Wednesday, March 31, 2010

Global Shipping Rebound Gains Steam, Leading to Shipping Delays, Some Shortages of Container Ships

I've had a couple of persistent requests for updates on global shipping trends, so here is a summary of recent news:

1.
Packed Containers Piling Up At Asian Ports Because There's Too Much Demand From West - "Packed containers are piling up at Asian ports as strong demand from the U.S. and Europe causes a lack of supply of ships. Shipping companies had purposefully idled capacity during the economic downturn, then started to bring it back recently. Yet they didn't do it fast enough to keep up with the robust pick-up in demand from the West."

2.
Shippers Rattled By Shortage Of Ships Due To Trade Surge - "Here's a breath of fresh air for struggling container ship owners -- U.S. shippers are starting to worry about a shortage of container ships, due to the recent trade rebound on Transpacific routes.

A lot of ships were idled during the economic downturn and this dormant capacity is unlikely to come back online fast enough alongside a surge in shipping activity. It's a tangible sign that the global trade rebound is both real and gaining steam."

3.
Rumor: Flood Of Idle Ships Coming Out Of Lay-Up Because They See A Sustained Global Rebound - "Ship owners and managers with a ground-level view of global trade, plus massive skin in the the game of physically shipping goods (bringing a ship out of lay-up is a risky proposition), are starting to regain confidence in the current global rebound. That says a lot more than any pundit or analyst could since when ship owners get it wrong they get murdered (figuratively, usually)."

4.
U.S.-Bound Boxes Pile Up in Asia as Lines Avoid Adding Ships - "South Korea’s biggest port, overwhelmed with empty containers a year ago, is now dealing with shipping lines that have more cargo than they can carry. Surging shipments of furniture, electronics and clothes to the U.S. and Europe, coupled with capacity cuts by shipping lines, has caused as much as 15 percent of containers to be delayed in Busan this year, often by more than a week, according to Park Jong Ho, assistant general manager at Busan International Container Terminal Co.

“With the economy recovering, we have been seeing a lot of containers that didn’t make it out on time because there wasn’t enough space on ships,” he said.

9 Comments:

At 3/31/2010 9:14 PM, Anonymous gih said...

wow! can this ship still stand when a big storm came to the ocean? really great one.

 
At 3/31/2010 11:54 PM, Blogger Joe Lais said...

We are on notice from our freight forwarders that as of May 1st we will see 30-40% increases in cost from China to the US. We were told the shipping companies are purposely holding capacity below demand to pump rates up.

 
At 3/31/2010 11:54 PM, Blogger montestruc said...

Probably it can (the ship). Of course that depends on how bad the storm is. Do recall that sailing ships have masts as tall or sometimes taller than the length of the beam. Ships are designed to hold up under specified harsh weather conditions, even fully loaded and with (some) damage.

Never the less smart captains run from bad storms. I work as an engineer for a Naval Architecture firm.

 
At 4/01/2010 10:24 AM, Blogger misterjosh said...

I sure hope you're right Mark!

 
At 4/01/2010 12:49 PM, Anonymous gettingrational said...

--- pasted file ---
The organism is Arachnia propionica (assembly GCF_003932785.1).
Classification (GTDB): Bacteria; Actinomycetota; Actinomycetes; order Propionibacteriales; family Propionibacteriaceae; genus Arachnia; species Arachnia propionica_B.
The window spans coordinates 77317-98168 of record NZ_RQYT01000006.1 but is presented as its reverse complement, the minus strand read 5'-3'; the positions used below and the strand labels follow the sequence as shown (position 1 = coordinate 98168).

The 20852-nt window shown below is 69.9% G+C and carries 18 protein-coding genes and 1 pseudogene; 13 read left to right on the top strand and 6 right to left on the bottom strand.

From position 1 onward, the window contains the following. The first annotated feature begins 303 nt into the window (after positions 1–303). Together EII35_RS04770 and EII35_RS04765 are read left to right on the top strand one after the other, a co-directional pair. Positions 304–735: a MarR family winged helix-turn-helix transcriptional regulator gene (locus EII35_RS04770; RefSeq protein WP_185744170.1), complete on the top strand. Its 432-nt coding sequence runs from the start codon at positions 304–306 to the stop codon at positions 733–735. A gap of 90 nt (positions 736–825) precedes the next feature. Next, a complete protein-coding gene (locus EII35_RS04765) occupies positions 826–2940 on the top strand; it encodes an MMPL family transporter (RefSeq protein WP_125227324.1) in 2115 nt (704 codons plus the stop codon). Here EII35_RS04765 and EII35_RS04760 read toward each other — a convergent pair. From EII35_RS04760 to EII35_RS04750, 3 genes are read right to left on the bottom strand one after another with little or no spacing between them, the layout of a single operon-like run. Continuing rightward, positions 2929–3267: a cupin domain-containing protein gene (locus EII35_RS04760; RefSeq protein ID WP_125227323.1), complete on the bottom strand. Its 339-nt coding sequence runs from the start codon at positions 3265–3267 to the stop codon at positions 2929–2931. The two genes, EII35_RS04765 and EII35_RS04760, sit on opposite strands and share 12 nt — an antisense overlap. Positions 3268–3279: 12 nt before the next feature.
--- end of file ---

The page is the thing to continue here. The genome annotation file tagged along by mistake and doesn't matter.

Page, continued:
I sure hope you are wrong professor!

The decade 2000 - 2009 was a decade of profligate consumption both privately and governmently. We now need a decade of production of goods and services sold as Exports from the U.S.

The decade 2010 - 2019 needs to be the decade of Production for the U.S. or else it will be another lost 10 years. Another lost 10 years will severely weaken the U.S. and atrophy of newly gained liberties for people around the world will quicken.

 
At 4/01/2010 1:50 PM, Blogger Ron H. said...

>"I sure hope you are wrong professor!"

Do you mean you hope we can't buy the things we want, as evidenced by the increased demand?

>"The decade 2010 - 2019 needs to be the decade of Production for the U.S.

What do you recommend? Should someone forcibly direct this from above?

>"...newly gained liberties for people around the world...

Well, then, there's the answer to our trade imbalance. If others around the world are gaining liberties, they must be importing them from us. As I look around, I see fewer and fewer in this country, so we must be exporting them.

I sure hope we're getting something very valuable in return.

 
At 4/01/2010 2:51 PM, Anonymous gettingrational said...

"Well, then, there's the answer to our trade imbalance. If others around the world are gaining liberties, they must be importing them from us. As I look around, I see fewer and fewer in this country, so we must be exporting them.

I sure hope we're getting something very valuable in return."


The return has been indebtedness to totalitarin econimies.

 
At 4/01/2010 4:32 PM, Anonymous gettingrational said...

"The return has been indebtedness to totalitarin econimies."

Correction: economies! Yikes on my spelling.

 
At 4/06/2010 4:19 PM, Blogger Michael said...

Planet Money had an interesting podcast recently suggesting that shipping capacity had been overbuilt by ~50% and would take years to work off, and was like the housing bubble but a few years behind in its life-cycle. "Ships that cost more than $100 million a few years back now go for $40 million." Check it out at http://www.npr.org/blogs/money/2010/04/podcast_6.html

 

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